MOSCOW – Commercial fare found favor at the Moscow Intl. Film Festival, which closed July 2, while arthouse pic went home empty-handed.
Top Gold St. George prize went to Swedish pic “About Sara” from Uganda-born debut helmer Othman Karim.
The special jury prize went to debut helmer Jeremy Brock, for the Brit’s “Driving Lessons,” which also gar-nered the Russian critics’ jury award and audience prize, as well as best actress for Julie Walters.
Best actor nom went to Jens Hanzer for his role in German pic “Running on Empty” by Bulent Akinci, also a debut, while Gallic vet Bertrand Blier took best director for “How Much Do You Love Me?”
Jury prexy Polish director Andrzey Zulawski explained the rationale behind the jury’s decisions: “Would you buy a ticket to the film you choose?”
The FIPRESCI prize went to the adventurous Philippines entry “The Bet Collector” by Jeffrey Jeturian, with local film clubs saluting Raoul Ruiz for his Austrian-French-U.K. biopic “Klimt.”
Sole Russian entry, Alexei Muradov’s “The Worm,” took no awards.
In the parallel Perspectives competish program, the single prize – with $10,000 and 10,000 meters of Kodak film stock attached – was awarded to Uzbek director Yolkin Tuychiev for “Spring.”
Perspectives jury prexy Czech helmer Petr Zelenka didn’t sound enthusiastic about the program’s quality, saying from the stage, “We enjoyed ourselves more than we enjoyed the films.”
Overall, results had critics repeating that the event – this year conveniently headquartered in central Moscow’s Oktyabr multiplex – had again failed to find a convincing image for itself, despite the change in festival selectors.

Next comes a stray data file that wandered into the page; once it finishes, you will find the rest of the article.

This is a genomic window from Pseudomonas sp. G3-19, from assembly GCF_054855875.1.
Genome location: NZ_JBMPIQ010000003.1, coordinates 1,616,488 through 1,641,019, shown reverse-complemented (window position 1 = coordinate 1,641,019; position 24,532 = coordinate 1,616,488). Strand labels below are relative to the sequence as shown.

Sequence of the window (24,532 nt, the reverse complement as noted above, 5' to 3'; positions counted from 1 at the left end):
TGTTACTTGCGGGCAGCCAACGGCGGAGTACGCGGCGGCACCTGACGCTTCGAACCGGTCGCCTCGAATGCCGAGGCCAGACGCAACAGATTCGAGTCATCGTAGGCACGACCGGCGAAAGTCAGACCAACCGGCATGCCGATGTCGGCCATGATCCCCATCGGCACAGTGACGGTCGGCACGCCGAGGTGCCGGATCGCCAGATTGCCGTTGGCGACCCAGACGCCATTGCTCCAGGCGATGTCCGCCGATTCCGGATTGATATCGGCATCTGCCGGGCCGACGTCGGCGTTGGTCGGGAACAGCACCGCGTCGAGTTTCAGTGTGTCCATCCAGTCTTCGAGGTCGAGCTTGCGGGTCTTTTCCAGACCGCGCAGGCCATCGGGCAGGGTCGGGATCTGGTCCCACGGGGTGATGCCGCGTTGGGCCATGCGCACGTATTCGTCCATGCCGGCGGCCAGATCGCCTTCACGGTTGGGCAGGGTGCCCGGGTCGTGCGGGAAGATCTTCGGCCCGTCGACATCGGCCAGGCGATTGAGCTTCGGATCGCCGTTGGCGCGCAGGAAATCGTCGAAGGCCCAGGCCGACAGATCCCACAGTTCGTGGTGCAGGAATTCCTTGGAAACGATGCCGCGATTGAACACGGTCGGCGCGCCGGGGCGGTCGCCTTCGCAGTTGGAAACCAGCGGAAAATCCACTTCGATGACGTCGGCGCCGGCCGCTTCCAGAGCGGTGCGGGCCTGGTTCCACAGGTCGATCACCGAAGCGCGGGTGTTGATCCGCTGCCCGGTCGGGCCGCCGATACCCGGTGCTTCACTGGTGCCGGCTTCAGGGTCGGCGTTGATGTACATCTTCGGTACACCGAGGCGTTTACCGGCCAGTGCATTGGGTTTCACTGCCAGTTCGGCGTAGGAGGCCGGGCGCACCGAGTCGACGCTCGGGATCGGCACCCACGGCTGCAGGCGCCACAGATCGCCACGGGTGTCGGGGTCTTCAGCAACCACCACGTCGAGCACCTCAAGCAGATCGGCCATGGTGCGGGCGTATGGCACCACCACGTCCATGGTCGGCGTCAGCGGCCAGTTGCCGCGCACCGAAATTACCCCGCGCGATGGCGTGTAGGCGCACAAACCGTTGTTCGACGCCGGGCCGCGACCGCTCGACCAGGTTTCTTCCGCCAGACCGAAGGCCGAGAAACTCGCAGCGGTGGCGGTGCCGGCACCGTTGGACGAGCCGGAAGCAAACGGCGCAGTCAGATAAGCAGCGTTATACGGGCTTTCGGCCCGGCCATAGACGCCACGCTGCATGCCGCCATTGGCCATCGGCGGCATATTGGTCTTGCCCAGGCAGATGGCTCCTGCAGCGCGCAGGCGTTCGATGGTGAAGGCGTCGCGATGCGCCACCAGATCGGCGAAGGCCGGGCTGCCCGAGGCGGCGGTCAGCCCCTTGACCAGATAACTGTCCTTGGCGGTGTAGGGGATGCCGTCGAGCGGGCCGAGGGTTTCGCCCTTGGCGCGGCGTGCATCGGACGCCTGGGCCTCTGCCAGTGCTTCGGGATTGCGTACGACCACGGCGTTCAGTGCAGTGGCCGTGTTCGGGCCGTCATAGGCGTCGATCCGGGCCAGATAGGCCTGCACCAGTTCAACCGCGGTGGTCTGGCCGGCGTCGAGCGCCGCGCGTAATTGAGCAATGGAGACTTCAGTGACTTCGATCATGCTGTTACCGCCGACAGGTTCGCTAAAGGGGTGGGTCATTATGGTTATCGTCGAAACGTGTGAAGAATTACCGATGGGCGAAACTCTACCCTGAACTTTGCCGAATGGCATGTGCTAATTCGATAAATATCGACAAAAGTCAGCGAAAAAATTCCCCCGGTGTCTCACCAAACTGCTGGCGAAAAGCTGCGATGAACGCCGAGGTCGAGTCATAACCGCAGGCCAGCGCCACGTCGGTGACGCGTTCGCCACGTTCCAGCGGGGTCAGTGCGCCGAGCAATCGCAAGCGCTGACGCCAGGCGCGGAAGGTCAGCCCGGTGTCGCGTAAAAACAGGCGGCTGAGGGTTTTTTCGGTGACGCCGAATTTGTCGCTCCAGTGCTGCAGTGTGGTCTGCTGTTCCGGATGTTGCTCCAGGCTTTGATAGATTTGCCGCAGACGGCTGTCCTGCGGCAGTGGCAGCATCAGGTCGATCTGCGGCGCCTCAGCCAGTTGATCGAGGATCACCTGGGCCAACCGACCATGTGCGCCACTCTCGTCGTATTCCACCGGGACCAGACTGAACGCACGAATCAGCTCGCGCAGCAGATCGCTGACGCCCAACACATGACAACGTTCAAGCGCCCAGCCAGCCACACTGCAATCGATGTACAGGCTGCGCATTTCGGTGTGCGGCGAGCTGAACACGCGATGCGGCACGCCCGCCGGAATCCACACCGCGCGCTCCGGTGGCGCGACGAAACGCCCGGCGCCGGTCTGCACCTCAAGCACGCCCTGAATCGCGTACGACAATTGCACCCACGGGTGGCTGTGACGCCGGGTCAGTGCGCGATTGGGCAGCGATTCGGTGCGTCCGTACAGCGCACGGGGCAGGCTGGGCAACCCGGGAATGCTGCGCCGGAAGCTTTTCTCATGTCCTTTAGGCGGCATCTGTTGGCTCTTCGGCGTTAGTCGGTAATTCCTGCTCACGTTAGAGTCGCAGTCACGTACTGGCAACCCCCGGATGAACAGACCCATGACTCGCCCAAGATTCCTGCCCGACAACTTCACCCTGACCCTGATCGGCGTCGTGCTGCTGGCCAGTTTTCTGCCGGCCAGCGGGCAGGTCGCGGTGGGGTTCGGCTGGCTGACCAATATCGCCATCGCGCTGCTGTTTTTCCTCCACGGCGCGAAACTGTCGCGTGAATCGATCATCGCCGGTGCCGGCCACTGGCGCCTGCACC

Many competish pics had been released in other countries long before their Moscow screenings.
Lack of Russian product in main programs – despite a boom year for local production in both commercial and arthouse strands – looked gaping, making it clear that territory’s helmers are pitching, with success, for other international fests rather than allying themselves to Moscow.
The fact that a number of Russian directors — including event’s 2003 prizewinner Boris Khlebnikov (“Roads to Koktebel”) — weren’t even accredited for the fest made any chance of behind-the-scenes contact distinctly limited, with producers, both local and international, notably absent.
Given that Russian is arguably the world’s fastest-growing exhib market, that factor — together with the lack of a market — looks like a major shortcoming that the fest has to overcome.
Two gala premieres repping local product turned out to be distinctly unimpressive. “Festival” from Vasily Pichul (“Little Vera”) should have hit some local buttons — pic is a musical based around intrigues at a perestroika-era Moscow film fest, but despite some comic moments auds were departing the late night screening (held over by an hour) in early reels.
The other, Yury Cara’s 1994 adaptation of Mikhail Bulgakov’s novel “Master and Margarita,” finally saw the light of day after 12 years of dispute with pic’s producer. That screening (also held over an hour) went out with the tightest possible, and unprecedented for Russia, antipiracy control – but despite performances from some leading local thesps, Russia’s pirates are more discriminating than to bother with the likes of Cara’s pic.
Although phonein response to one local culture radio station stated that 73% of respondents believed MIFF was more about stars and glamour than about cinema, star presence was more than muted in comparison with previous years.
Chinese director Chen Kaige opened event with a screening of “The Promise,” and Jacqueline Bisset paid a flying visit.
Closing major award, the Konstan-tin Stanislavsky: I Believe acknowledgement, went to thesp Gerard Depardieu. Award was presented by Oleg Tabakov, director of Stanislavsky’s pioneering Moscow Arts Theater, with Depardieu responded with a free-flowing speech from stage.